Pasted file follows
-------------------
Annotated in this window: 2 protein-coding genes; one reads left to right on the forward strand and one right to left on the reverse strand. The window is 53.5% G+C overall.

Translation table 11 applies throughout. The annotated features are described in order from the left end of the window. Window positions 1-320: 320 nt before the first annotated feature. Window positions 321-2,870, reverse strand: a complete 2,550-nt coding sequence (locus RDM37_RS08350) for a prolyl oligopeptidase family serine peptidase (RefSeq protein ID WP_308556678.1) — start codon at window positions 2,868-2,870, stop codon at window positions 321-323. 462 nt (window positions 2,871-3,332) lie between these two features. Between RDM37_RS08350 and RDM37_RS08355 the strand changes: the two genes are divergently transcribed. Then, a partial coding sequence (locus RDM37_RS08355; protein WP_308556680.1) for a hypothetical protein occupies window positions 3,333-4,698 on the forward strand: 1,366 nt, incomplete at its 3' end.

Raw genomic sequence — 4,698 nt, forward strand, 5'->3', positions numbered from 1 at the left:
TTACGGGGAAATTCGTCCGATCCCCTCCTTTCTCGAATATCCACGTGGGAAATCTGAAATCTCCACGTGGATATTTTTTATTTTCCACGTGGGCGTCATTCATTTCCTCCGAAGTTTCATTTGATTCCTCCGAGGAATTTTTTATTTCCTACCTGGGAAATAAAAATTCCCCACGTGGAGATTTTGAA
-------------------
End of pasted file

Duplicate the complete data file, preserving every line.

Annotated in this window: 2 protein-coding genes; one reads left to right on the forward strand and one right to left on the reverse strand. The window is 53.5% G+C overall.

Translation table 11 applies throughout. The annotated features are described in order from the left end of the window. Window positions 1-320: 320 nt before the first annotated feature. Window positions 321-2,870, reverse strand: a complete 2,550-nt coding sequence (locus RDM37_RS08350) for a prolyl oligopeptidase family serine peptidase (RefSeq protein ID WP_308556678.1) — start codon at window positions 2,868-2,870, stop codon at window positions 321-323. 462 nt (window positions 2,871-3,332) lie between these two features. Between RDM37_RS08350 and RDM37_RS08355 the strand changes: the two genes are divergently transcribed. Then, a partial coding sequence (locus RDM37_RS08355; protein WP_308556680.1) for a hypothetical protein occupies window positions 3,333-4,698 on the forward strand: 1,366 nt, incomplete at its 3' end.

Raw genomic sequence — 4,698 nt, forward strand, 5'->3', positions numbered from 1 at the left:
TTACGGGGAAATTCGTCCGATCCCCTCCTTTCTCGAATATCCACGTGGGAAATCTGAAATCTCCACGTGGATATTTTTTATTTTCCACGTGGGCGTCATTCATTTCCTCCGAAGTTTCATTTGATTCCTCCGAGGAATTTTTTATTTCCTACCTGGGAAATAAAAATTCCCCACGTGGAGATTTTGAA